Road to ruin

The puritanical recovery agenda is stigmatising, marginalising and endangering the health of people who use drugs or have a maintenance script, says Dr Eliot Ross Albers

For some time now the drug using community in the UK has been in a state of heightened alert and significant concern triggered by the government’s ‘recovery agenda’. This was first heralded by the launch of a document last year, bearing the logos of eight the major interior ministries including the Department of Health and Home Office, entitled Putting full recovery first – a document that has come to be known as the ‘recovery roadmap’, given that it described itself as a ‘roadmap for building a new treatment system based on recovery.’ Notable too is that the document not only insists on abstinence from substances that are causing the individual problems, but is also explicit in defining recovery as abstinence from all psychoactive substances – including substitute prescriptions.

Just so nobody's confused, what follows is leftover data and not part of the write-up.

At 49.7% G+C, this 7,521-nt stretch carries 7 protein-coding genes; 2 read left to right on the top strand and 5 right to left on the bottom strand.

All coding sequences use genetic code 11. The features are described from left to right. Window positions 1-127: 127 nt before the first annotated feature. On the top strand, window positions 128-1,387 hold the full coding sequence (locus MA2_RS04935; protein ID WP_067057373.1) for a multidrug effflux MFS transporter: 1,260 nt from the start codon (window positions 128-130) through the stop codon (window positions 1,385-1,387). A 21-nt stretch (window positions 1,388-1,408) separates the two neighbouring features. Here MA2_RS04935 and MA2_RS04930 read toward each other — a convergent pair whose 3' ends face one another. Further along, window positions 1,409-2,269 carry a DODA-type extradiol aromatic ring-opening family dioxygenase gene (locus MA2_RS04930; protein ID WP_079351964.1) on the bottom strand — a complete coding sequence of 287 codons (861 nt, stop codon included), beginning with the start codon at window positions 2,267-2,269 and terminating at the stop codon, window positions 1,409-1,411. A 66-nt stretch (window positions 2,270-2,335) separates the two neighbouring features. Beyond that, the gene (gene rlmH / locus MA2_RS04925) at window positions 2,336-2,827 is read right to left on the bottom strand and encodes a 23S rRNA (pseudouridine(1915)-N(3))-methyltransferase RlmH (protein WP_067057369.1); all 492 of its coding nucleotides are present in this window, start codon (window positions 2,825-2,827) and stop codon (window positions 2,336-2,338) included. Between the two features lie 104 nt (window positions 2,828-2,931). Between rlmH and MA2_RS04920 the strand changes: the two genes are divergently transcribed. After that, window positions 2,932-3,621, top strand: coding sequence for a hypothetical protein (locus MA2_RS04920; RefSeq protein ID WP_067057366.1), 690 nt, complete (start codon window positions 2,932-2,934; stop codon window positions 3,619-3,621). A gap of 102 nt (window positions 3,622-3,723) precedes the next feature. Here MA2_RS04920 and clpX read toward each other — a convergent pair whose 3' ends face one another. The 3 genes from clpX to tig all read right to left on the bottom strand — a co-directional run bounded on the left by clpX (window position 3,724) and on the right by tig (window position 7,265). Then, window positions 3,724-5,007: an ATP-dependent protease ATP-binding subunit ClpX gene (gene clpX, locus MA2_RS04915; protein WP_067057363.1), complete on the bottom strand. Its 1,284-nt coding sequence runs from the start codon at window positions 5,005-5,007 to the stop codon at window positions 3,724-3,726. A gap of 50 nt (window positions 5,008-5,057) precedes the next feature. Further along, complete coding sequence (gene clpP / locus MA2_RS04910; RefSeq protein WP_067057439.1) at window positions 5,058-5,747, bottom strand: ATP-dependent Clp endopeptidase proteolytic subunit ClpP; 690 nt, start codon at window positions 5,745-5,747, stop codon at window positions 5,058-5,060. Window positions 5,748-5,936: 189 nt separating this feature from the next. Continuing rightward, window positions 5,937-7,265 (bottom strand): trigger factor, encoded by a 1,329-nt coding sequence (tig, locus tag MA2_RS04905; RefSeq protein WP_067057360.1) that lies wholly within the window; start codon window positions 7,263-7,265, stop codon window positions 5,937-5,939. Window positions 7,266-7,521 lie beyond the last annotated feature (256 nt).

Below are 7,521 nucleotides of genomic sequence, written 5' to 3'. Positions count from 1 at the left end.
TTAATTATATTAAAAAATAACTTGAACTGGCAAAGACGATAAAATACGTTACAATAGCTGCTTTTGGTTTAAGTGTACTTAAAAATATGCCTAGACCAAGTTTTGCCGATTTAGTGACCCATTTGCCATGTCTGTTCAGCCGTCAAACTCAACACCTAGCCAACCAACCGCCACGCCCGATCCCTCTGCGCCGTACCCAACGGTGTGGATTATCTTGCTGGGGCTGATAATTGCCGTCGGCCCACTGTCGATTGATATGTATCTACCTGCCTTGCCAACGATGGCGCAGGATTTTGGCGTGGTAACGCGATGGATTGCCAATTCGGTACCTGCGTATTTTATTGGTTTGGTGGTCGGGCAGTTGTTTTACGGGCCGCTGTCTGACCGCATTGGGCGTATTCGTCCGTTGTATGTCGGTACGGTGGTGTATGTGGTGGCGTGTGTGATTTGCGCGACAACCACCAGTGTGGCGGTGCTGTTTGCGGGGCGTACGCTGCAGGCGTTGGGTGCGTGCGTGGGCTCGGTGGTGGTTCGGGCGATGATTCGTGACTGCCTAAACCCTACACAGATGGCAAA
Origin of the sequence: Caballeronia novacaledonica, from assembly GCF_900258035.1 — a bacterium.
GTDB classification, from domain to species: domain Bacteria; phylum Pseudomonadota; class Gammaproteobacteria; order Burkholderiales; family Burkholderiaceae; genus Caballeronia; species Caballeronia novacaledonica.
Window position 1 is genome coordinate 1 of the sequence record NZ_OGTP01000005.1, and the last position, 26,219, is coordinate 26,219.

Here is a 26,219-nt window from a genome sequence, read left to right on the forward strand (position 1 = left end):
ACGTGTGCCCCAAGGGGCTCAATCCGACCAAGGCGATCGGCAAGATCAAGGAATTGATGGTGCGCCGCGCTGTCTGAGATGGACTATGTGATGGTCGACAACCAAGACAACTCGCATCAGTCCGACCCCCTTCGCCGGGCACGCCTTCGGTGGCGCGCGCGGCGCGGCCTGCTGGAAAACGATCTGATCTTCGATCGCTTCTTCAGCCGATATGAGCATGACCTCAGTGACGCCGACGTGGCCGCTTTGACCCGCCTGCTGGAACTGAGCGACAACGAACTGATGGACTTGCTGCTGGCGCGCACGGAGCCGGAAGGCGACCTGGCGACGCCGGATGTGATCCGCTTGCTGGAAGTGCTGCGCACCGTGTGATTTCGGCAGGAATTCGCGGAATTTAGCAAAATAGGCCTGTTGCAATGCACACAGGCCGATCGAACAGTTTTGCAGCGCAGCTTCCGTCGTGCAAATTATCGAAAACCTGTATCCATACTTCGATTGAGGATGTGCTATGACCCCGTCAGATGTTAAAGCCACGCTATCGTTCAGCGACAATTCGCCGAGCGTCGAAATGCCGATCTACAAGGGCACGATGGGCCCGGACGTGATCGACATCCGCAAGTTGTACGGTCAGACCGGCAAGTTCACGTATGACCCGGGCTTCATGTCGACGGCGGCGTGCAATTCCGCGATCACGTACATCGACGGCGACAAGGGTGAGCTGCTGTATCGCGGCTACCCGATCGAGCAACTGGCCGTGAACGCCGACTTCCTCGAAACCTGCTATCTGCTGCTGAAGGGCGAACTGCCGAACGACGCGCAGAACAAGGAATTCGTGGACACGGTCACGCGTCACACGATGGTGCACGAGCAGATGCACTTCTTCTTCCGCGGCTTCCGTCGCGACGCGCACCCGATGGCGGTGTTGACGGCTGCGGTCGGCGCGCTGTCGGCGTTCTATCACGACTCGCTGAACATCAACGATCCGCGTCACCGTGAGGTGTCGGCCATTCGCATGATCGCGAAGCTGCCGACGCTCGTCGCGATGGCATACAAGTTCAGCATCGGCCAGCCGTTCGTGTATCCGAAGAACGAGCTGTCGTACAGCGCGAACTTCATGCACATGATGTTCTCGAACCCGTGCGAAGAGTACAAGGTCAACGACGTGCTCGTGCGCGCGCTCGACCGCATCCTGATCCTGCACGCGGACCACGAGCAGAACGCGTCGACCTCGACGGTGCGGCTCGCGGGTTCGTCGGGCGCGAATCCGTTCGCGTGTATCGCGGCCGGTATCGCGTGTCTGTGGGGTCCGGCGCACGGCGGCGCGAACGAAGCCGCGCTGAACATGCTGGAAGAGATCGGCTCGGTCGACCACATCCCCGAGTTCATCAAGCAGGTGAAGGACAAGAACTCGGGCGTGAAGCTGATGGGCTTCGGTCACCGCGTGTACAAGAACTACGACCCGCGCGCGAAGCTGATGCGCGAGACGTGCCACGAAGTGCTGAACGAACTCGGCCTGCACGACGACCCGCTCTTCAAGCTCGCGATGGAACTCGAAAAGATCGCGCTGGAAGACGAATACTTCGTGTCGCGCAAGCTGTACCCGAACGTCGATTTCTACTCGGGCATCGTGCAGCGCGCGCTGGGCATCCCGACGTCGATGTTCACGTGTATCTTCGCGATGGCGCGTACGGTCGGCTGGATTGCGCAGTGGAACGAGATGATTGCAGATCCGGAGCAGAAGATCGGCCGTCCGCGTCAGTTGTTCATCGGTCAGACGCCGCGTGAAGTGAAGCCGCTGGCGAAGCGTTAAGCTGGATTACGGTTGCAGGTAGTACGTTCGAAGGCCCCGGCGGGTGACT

At a recent conference I asked Duncan Selbie, the head of Public Health England, if he could provide any guarantee that those of us who are in receipt of maintenance prescriptions of opiates would not be arbitrarily forced to come off them (DDN, November 2012, page 12). In spite of insisting that drug services will ‘follow the evidence’, Selbie kept on insisting that: ‘Methadone support is a well-established contribution to recovery. What I would like to have is a broader contribution about how we can help people go beyond that… We will be concerned about rehabilitation, which isn’t the end point, being maintained on methadone.’ 

This, to say the least was not reassuring, but was entirely in keeping with a dominant theme of the government’s recent rhetoric in which ‘recovery’ has been conflated with full abstinence and in which an ‘urgent end to the current drift of far too many people into indefinite maintenance, which is a replacement of one dependency with another’ has been identified as the key objective.